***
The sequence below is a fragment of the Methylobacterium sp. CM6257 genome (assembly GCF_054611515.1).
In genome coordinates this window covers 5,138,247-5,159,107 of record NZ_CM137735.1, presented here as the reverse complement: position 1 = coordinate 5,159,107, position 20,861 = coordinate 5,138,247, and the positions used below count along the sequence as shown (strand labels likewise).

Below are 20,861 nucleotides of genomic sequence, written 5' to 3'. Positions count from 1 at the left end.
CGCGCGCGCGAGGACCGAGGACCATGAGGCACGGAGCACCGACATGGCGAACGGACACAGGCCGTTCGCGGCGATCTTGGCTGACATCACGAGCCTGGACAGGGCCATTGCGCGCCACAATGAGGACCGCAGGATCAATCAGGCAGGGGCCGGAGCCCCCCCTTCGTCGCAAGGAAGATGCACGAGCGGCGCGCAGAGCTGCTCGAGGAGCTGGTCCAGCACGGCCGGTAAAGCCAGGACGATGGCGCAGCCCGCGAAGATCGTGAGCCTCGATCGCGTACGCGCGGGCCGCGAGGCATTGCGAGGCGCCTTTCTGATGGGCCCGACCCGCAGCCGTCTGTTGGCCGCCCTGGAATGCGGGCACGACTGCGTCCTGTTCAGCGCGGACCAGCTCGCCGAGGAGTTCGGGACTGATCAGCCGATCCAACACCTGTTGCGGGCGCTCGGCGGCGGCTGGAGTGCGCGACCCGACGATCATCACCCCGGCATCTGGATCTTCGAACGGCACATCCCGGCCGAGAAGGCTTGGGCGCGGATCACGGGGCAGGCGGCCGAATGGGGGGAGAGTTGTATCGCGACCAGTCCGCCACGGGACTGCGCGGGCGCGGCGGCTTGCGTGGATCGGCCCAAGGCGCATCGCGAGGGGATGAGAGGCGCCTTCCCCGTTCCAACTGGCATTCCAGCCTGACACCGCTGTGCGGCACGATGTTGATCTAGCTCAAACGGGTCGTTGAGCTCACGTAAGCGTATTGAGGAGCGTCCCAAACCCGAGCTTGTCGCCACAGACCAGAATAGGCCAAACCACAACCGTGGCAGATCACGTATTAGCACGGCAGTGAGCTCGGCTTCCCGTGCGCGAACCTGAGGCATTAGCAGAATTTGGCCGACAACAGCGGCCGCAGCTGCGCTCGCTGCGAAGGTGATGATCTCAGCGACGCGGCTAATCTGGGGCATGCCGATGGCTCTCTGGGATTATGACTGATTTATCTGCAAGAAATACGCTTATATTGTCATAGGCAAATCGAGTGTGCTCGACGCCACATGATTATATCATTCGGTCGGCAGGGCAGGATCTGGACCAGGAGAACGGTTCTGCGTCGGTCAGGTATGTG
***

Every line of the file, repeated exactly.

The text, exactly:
The sequence below is a fragment of the Methylobacterium sp. CM6257 genome (assembly GCF_054611515.1).
In genome coordinates this window covers 5,138,247-5,159,107 of record NZ_CM137735.1, presented here as the reverse complement: position 1 = coordinate 5,159,107, position 20,861 = coordinate 5,138,247, and the positions used below count along the sequence as shown (strand labels likewise).

Below are 20,861 nucleotides of genomic sequence, written 5' to 3'. Positions count from 1 at the left end.
CGCGCGCGCGAGGACCGAGGACCATGAGGCACGGAGCACCGACATGGCGAACGGACACAGGCCGTTCGCGGCGATCTTGGCTGACATCACGAGCCTGGACAGGGCCATTGCGCGCCACAATGAGGACCGCAGGATCAATCAGGCAGGGGCCGGAGCCCCCCCTTCGTCGCAAGGAAGATGCACGAGCGGCGCGCAGAGCTGCTCGAGGAGCTGGTCCAGCACGGCCGGTAAAGCCAGGACGATGGCGCAGCCCGCGAAGATCGTGAGCCTCGATCGCGTACGCGCGGGCCGCGAGGCATTGCGAGGCGCCTTTCTGATGGGCCCGACCCGCAGCCGTCTGTTGGCCGCCCTGGAATGCGGGCACGACTGCGTCCTGTTCAGCGCGGACCAGCTCGCCGAGGAGTTCGGGACTGATCAGCCGATCCAACACCTGTTGCGGGCGCTCGGCGGCGGCTGGAGTGCGCGACCCGACGATCATCACCCCGGCATCTGGATCTTCGAACGGCACATCCCGGCCGAGAAGGCTTGGGCGCGGATCACGGGGCAGGCGGCCGAATGGGGGGAGAGTTGTATCGCGACCAGTCCGCCACGGGACTGCGCGGGCGCGGCGGCTTGCGTGGATCGGCCCAAGGCGCATCGCGAGGGGATGAGAGGCGCCTTCCCCGTTCCAACTGGCATTCCAGCCTGACACCGCTGTGCGGCACGATGTTGATCTAGCTCAAACGGGTCGTTGAGCTCACGTAAGCGTATTGAGGAGCGTCCCAAACCCGAGCTTGTCGCCACAGACCAGAATAGGCCAAACCACAACCGTGGCAGATCACGTATTAGCACGGCAGTGAGCTCGGCTTCCCGTGCGCGAACCTGAGGCATTAGCAGAATTTGGCCGACAACAGCGGCCGCAGCTGCGCTCGCTGCGAAGGTGATGATCTCAGCGACGCGGCTAATCTGGGGCATGCCGATGGCTCTCTGGGATTATGACTGATTTATCTGCAAGAAATACGCTTATATTGTCATAGGCAAATCGAGTGTGCTCGACGCCACATGATTATATCATTCGGTCGGCAGGGCAGGATCTGGACCAGGAGAACGGTTCTGCGTCGGTCAGGTATGTG